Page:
that’s it. :slight_smile:

What exactly are you saying ? Are you saying that VAO is slower than not using VAO or that VAR is simply faster ?
My own tests shows VAO ( on 8500, not LE ) to be at the least comparable to GeForce3’s VAR in terms of performance.

One thing I noticed in the past…using the 8500 in a lowend system ( P3 500mhz, AGP2x ) will show poor performance compared to the GeForce3. I was initially disappointed with my 8500 until I upgraded the rest of the system.

I’m saying that VAO is far slower than VAR but faster than CVA (hopefuly for an implementation which is supposed to store vertice onboard)
Now, maybe you’re right and CPU is too much involved in the VAO implementation.
Anyhow, who knows? but my question would be why the CPU should be so much involved when geometry is stored onboard and then it is supposed to become a GPU problem.

Btw, upgrading your system has generally a significant boost on performances using CVA bcoz they’re loaded from the bus to the board. but it isn’t the case when using static data onboard.

That’s it! and here are the perfs on my system.

[This message has been edited by Ozzy (edited 09-18-2002).]

I just want to add that these benchs show abnormals results when u think that VAO was written against the VAR from NV.
Now, considering the CPU overhead maybe the VAO stores only in AGP memory instead of VRAM but this is pure speculation. Only ATI could answer. Moreover, i would like to know why does it take so long to them to fix this silly bug in the VAO. :((

The whole issue is not being able to use GL_SHORT, GL_INT, GL_BYTE? Only float?

Whoaaa! deja vue baby!

I think that came up almost a year ago.

Anyways, why not use floats for vertex & tex? The card will probably convert to floats anyway.


Fore sure i know about this strange feeling of deja vu! just read the date of the first post :wink:

1 float = 4bytes, 1 short = 2 bytes, 1 byte = ?

now multiply by ??? what u want. which of them will take less memory?
this is a quite important consideration when u need to store static data. Moreover i admit the importance of floating point values for calculations but definitely not for storage.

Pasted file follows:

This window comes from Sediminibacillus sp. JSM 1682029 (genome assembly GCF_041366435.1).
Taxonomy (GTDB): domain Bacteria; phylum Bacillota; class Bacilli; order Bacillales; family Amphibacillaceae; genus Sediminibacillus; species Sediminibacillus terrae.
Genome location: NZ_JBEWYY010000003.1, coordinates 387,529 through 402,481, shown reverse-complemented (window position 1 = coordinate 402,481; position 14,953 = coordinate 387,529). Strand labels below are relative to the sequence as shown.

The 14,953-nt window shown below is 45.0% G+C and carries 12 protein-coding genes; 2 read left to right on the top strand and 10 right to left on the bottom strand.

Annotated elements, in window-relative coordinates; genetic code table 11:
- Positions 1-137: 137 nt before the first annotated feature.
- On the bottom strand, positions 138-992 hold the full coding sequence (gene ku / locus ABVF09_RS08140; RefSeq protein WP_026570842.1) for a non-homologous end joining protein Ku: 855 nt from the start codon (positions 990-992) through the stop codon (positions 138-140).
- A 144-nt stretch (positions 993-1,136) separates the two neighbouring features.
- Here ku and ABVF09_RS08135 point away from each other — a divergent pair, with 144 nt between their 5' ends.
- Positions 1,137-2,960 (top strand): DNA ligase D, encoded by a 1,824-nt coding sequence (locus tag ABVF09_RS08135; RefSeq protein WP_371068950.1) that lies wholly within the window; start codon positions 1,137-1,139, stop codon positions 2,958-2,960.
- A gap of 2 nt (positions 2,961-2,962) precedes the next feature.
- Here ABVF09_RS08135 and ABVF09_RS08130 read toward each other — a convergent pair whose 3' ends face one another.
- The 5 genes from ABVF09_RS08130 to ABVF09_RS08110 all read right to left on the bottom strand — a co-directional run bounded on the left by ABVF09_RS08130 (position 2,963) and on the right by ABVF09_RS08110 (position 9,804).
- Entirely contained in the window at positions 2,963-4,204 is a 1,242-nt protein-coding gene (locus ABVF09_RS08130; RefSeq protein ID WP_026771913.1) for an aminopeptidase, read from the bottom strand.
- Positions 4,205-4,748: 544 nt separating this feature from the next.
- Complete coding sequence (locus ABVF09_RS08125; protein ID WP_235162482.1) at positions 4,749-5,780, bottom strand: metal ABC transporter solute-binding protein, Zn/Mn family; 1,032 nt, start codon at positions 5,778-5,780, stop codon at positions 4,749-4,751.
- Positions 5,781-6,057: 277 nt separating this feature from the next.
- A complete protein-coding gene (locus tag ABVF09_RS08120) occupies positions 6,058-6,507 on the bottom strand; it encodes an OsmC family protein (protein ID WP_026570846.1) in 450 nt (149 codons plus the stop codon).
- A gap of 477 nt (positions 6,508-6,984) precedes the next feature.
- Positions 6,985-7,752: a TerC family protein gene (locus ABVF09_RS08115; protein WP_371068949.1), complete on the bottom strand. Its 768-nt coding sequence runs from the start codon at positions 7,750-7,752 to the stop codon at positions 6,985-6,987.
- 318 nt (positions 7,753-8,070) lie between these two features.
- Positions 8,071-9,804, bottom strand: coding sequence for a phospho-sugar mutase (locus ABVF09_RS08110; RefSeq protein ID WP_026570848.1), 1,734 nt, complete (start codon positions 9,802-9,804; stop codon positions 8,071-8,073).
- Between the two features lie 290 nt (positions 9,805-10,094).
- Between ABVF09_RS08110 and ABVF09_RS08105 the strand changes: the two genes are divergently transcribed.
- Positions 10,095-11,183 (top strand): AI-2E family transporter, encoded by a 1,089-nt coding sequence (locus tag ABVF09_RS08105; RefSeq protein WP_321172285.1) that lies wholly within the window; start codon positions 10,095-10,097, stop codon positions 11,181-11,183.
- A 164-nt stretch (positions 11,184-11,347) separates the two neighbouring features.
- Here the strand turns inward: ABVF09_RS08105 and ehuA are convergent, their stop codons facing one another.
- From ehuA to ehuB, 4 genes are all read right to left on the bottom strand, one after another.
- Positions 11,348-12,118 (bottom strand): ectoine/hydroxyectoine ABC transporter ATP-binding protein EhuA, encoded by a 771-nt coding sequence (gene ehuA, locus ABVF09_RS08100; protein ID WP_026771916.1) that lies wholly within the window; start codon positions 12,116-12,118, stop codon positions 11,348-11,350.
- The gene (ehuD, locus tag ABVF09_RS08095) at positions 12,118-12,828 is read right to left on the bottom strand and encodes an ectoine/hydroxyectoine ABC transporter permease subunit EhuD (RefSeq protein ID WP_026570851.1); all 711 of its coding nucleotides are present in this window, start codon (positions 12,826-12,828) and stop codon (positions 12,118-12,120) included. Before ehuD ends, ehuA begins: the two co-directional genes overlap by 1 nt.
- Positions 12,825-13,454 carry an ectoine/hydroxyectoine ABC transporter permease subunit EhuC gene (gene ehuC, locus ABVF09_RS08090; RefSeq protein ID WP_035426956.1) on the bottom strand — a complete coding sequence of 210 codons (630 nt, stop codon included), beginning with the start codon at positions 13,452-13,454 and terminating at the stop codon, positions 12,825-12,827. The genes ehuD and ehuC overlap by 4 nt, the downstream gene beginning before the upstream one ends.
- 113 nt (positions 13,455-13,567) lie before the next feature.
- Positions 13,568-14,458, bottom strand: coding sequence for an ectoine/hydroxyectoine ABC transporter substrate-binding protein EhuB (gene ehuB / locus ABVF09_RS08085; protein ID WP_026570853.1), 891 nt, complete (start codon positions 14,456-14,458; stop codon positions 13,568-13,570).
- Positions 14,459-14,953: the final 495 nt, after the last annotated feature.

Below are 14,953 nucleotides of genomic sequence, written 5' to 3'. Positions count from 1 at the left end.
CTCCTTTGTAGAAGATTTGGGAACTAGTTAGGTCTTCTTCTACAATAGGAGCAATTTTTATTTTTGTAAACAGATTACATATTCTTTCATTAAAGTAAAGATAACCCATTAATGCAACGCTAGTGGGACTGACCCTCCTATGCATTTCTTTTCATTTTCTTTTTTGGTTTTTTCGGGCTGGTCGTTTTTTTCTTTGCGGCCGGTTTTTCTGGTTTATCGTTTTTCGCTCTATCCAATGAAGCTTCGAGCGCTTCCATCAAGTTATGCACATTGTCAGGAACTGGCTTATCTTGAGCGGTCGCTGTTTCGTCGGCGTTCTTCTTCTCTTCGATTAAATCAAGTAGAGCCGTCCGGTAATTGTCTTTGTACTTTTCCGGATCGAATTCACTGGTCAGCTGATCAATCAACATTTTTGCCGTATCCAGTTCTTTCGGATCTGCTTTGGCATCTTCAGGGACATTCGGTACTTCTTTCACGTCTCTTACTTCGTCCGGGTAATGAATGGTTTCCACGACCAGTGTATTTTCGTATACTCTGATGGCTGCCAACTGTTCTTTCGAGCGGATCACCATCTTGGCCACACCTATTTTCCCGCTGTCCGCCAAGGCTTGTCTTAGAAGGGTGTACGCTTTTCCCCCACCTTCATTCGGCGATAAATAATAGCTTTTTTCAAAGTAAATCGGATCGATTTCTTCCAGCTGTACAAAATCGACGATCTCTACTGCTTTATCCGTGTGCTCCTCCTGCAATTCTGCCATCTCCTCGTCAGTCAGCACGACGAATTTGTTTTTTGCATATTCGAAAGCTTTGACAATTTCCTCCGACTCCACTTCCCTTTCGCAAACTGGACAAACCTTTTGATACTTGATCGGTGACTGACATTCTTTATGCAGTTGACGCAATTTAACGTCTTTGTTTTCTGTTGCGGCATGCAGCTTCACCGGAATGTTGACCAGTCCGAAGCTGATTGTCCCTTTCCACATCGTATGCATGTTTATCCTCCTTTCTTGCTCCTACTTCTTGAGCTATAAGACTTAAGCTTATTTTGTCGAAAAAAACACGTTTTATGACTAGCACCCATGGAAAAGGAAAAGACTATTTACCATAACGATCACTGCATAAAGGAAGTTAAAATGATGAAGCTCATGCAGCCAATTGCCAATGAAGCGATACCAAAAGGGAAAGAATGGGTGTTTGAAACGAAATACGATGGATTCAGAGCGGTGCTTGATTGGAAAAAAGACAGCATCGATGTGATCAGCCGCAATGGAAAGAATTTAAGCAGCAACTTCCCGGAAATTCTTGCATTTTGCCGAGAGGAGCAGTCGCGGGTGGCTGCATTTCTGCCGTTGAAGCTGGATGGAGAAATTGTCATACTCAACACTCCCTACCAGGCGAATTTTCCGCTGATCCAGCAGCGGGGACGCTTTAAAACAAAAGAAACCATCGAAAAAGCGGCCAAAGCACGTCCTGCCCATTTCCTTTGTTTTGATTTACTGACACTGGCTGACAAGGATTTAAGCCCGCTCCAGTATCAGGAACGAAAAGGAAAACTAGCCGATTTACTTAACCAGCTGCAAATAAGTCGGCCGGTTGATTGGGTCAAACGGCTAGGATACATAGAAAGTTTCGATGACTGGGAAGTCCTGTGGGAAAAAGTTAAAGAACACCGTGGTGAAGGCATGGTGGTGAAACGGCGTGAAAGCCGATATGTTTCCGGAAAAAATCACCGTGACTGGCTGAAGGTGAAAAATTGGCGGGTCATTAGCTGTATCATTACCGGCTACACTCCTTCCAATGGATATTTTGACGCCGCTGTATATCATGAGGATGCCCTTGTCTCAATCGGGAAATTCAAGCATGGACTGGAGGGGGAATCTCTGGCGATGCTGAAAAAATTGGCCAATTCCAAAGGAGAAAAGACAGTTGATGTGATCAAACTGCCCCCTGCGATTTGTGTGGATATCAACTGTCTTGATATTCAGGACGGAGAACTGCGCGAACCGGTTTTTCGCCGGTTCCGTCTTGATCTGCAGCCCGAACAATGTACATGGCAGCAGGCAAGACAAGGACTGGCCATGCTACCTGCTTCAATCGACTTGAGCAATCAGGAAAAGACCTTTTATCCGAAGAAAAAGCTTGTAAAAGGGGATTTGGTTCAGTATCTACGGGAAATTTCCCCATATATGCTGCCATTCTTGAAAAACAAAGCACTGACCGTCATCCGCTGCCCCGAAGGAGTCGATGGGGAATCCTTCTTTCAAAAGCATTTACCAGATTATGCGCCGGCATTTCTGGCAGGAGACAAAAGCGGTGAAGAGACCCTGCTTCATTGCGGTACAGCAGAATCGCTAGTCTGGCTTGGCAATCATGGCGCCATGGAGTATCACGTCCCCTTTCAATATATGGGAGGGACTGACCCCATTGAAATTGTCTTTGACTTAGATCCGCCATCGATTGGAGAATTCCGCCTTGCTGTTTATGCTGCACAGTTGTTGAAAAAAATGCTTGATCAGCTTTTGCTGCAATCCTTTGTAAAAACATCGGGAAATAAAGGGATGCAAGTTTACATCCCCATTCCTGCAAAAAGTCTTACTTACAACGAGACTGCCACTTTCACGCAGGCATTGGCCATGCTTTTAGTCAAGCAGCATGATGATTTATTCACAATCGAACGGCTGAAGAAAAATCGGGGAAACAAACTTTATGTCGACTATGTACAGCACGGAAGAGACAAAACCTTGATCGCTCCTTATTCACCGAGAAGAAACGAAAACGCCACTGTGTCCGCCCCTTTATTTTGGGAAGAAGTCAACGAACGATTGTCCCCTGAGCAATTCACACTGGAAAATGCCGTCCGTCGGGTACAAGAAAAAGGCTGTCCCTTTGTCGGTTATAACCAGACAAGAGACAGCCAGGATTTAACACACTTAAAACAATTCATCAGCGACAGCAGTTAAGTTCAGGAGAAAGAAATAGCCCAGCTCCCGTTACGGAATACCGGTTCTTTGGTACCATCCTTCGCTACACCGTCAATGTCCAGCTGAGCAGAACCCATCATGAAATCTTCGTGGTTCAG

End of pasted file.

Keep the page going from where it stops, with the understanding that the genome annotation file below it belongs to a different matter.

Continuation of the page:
anyhow, vertex arrays are supposed to handle different data types that’s all, that’s an unresolved bug for a long time now.

What happends is most likely that it goes into software mode and converts shorts and bytes into floats, I’d guess the hardware doesn’t support those formats natively.
I have noticed remarkable performance increases by going from normal vertex arrays to VAO, but then I’m only using floats.

Originally posted by Humus:
What happends is most likely that it goes into software mode and converts shorts and bytes into floats, I’d guess the hardware doesn’t support those formats natively.

Yep possibly, this should be performed while creating the VertexArrayObject then. Btw, Geforce boards support this kind of native formats which kept more VRAM for data and increase performances on primitives processing aswell. :)=

I have noticed remarkable performance increases by going from normal vertex arrays to VAO, but then I’m only using floats.[/b]

I agree 100% with that! VAO are around twice faster than CVA. Now still comparing with Nvidia CVA implementation with lighting enabled, the 8500LE obtains really poor results even compared to a tornadoMx200!. Of course, the Radeon8500 has got others interesting features with its pixel pipes etc… but i’m speaking about raw speed with single texturing (but lighting) this sort of things. :wink:
Anyhow, the fact that all the geometry passed to the VAO will reside in AGP mem instead of VRAM should be a good explanation/theory.

  1. AGP transft break // processes
  2. It is obviously done by the CPU.
  3. It has direct performance hit depending on the system.

Originally posted by Ozzy:
Yep possibly, this should be performed while creating the VertexArrayObject then.

The driver doesn’t know the format when you upload the data so it can’t possibly preprocess anything.

that’s right! :wink: Oops…
Thus, if data format doesn’t match that could be the bottleneck.
Then, are there any details concerning the optimal format to use? (Floating point values for each field?, size?, pad?)
which could prevent the software conversion.

from the specs then.

Implementation Notes

For maximum hardware performance, all vertex arrays except for
color and secondary color should always be specified to use float
as the component type. Color and secondary color arrays may be
specified to use either float or 4-component unsigned byte as the
component type.

So i will make a few more tests and change colors from bytes to float but i think it will not change anything… ;))

[This message has been edited by Ozzy (edited 09-19-2002).]

Ok after a few & last more testings it seems that using GL_FLOAT for colors is slower than GL_UNSIGNED_BYTE! :slight_smile:
Moreover, i’ve also done a few tests using concurrent primitives (same handle with multiple display) to prevent overhead due to primitives initialisation and the gain is about 4% for 61% of concurrent prims in the scene. Note that using the same test with the VAR implementation, gains are not relevant.

the end.